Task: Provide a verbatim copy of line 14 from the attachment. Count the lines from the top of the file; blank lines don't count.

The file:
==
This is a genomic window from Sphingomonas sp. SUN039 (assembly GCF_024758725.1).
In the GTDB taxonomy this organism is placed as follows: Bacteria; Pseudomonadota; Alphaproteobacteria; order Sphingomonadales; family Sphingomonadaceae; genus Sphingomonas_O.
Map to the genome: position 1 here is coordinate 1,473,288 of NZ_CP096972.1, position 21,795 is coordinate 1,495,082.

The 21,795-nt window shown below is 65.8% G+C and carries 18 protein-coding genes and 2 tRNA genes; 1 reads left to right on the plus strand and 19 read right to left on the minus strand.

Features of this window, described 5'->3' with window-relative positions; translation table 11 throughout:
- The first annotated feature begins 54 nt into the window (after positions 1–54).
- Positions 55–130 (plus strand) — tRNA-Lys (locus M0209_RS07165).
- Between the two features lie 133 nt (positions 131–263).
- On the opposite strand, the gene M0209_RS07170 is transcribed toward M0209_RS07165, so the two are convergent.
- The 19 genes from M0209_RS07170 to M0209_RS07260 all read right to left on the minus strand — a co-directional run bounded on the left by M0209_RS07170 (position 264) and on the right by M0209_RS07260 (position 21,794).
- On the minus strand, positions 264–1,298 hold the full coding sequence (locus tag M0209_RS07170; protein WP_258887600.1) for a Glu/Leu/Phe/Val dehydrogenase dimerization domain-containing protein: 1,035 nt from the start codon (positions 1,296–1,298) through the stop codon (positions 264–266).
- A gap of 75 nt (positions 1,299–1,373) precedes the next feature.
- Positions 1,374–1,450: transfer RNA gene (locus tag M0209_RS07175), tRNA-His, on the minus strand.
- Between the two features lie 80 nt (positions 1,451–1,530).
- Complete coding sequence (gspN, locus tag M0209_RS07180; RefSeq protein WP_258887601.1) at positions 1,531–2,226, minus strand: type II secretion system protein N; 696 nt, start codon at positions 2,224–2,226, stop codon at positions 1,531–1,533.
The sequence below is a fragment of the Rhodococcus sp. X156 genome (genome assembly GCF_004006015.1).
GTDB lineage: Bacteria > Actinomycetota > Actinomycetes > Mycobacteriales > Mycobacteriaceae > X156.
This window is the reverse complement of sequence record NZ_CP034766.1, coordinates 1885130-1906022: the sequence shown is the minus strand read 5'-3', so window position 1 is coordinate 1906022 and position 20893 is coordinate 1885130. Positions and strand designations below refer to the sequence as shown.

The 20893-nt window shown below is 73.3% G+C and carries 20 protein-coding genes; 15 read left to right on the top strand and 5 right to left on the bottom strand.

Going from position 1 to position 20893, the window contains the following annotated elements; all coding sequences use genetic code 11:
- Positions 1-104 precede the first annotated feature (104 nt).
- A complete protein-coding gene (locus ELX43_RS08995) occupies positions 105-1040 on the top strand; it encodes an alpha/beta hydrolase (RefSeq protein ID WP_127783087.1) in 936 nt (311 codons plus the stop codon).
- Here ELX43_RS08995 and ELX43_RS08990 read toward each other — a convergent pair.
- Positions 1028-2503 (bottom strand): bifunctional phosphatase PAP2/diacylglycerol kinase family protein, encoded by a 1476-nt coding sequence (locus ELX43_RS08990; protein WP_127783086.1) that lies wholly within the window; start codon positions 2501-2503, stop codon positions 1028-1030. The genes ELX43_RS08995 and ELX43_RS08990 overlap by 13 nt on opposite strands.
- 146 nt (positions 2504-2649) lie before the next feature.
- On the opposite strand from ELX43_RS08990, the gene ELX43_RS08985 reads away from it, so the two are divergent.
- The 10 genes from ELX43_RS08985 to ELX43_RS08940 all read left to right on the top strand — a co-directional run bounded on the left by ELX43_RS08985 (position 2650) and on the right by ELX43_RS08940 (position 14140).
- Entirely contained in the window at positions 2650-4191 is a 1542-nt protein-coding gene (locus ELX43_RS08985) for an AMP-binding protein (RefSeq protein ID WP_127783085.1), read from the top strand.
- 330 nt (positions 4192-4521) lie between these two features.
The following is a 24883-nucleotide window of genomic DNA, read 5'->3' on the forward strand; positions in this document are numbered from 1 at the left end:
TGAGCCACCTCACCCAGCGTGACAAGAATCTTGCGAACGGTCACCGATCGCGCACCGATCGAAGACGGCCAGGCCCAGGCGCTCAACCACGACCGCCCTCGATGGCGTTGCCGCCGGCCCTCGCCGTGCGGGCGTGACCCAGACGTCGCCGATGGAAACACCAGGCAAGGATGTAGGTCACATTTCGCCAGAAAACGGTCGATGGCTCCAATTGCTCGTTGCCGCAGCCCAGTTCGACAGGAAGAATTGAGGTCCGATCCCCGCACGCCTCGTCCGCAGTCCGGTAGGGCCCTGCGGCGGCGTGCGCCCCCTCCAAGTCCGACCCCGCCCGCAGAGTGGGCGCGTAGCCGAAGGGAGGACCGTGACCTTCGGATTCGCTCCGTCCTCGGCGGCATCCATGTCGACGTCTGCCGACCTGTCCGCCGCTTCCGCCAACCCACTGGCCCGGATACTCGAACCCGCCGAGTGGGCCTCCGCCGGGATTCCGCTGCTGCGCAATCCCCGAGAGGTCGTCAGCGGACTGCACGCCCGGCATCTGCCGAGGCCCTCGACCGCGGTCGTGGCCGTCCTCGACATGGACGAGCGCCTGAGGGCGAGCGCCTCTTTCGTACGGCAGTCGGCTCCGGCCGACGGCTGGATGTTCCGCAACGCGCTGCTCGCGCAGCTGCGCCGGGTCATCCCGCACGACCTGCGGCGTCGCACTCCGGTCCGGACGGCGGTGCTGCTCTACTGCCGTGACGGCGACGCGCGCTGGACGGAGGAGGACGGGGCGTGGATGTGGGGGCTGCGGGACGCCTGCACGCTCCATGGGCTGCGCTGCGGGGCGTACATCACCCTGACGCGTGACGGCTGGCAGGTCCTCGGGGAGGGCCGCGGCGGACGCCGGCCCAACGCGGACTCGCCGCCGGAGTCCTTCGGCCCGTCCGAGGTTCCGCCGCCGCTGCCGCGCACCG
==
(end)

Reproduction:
- Between the two features lie 80 nt (positions 1,451–1,530).